Saturday, January 28, 2006

Software Infrastructure and You

In a recent rant, Rockford Lhotka tears into developers as spending too much time on the software infrastructure and not enough on delivering business value. He uses a Visual Basic application written some time ago as an example of something that worked just fine then, and is even better now that PCs have increased speed by at least one order of magnitude.

As a developer, I quite naturally take offense to this. We are not, by and large, avoiding improving the product by playing with the background stuff. Here are a few counterpoints:

  1. Business app are rather pedestrian to write, but the bigger question is why are we still writing them? Because someone wants something a little bit different from anything else out there, and instead of living with the existing applications, they want someone to build an application that fits their precise needs. IBM had a small business suite back in 1985 that covered everything, and I mean everything, so all businesses should be using that app now, right? But instead, a business-type wants to be creative, and requests new software.
  2. He says that the customer doesn't care about infrastructure. That doesn't mean infrastructure is not important. The customer may not care about the condition of the roads when he asks for his supplies to be delivered to him and his products to be delivered to the buyers, but bad roads will damage trucks, old narrow roads will delay trucks, and low overpasses will stop trucks, and the customer will lose money. The infrastructure of the dialup days will not handle today's DSL/cable modem traffic levels; today's high-perfomance network no longer needs the heavy error-correction protocols required by the slow and noisy networks of old. A prime example of this is email - remember when an email address was a series of machine names separated by "!"s, with other odd characters in the last part? It was no worse an email system then that it is now (as far as getting a message from one computer to another), but the infrastructure changes (DNS, STMP/IMAP/POP everywhere, and generally universal TCP/IP connectivity) have made email much better for the end-user. [And due to some original decisions about this infrastructure, worse, from SPAM, because the infrastructure was not developed with expectations of anti-social use. To fix this, there is ongoing infrastructure work in a number of projects]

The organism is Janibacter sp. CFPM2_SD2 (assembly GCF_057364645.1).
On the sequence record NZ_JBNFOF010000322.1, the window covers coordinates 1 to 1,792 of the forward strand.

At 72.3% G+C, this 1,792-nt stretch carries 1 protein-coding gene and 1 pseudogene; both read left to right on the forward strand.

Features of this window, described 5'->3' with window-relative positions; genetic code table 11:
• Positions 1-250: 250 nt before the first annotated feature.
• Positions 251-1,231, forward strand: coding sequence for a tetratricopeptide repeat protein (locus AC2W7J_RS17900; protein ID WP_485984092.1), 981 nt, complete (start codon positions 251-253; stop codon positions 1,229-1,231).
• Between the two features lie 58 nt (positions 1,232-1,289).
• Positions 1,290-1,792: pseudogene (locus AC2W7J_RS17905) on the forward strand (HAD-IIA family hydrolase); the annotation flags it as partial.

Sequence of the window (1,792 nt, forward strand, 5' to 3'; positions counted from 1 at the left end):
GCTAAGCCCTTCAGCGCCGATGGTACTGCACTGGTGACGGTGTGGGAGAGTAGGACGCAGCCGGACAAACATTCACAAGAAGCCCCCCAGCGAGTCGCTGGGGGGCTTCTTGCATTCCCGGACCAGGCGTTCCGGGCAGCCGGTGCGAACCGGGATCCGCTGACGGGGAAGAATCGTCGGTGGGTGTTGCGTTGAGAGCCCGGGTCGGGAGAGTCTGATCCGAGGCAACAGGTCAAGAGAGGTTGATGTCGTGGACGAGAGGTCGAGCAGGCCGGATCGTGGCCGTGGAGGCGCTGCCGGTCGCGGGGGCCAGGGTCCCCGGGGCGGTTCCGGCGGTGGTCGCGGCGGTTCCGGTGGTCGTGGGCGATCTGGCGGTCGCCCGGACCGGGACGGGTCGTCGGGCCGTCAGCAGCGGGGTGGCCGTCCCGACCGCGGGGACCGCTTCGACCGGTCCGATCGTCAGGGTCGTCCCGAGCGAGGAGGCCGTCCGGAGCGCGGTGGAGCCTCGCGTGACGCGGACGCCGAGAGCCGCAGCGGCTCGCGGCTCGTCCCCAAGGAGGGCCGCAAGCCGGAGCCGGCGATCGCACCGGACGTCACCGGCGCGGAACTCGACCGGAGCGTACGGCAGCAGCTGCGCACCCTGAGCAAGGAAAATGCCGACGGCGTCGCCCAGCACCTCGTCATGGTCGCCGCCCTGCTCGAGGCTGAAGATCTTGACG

3. He bemoans the trends to web services and similar things away from the older methods. In my experience, one of the biggest forces in driving changes in infrastructure is the business press. I recall one boss asking I investigate moving our application to a CORBA interface, because he had read about CORBA in the business press and thought to jump on the bandwagon. There was no reason to move to CORBA at that point - our application was only talking to other applications we wrote, and the socket-based protocol was adequate for our expected needs. Other times, the move to new technology is mandated by the government, like the demise of analog TV signals.
  4. Another case is that sometimes the customer drives these changes. The big draw of web-based services is that the customer does not need to install something on every PC in the organization in order to use the application - each user has a PC with a web browser already on it. Or the customer favors something else. I know of one vendor whose application was chosen over another vendor's because it had drop shadows on the buttons, while the application not chosen used Motif widgets that "only" had bevels on its buttons.
Sure, given the choice, I'd rather develop something cool, instead of Yet Another Accounts Payable system. But plenty of customer-value things are cool - Firefox/Thunderbird, flickr,, blogging, P2P software, VOIP, and so on - we developers hardly need to play with infrastructure to be doing cool stuff.

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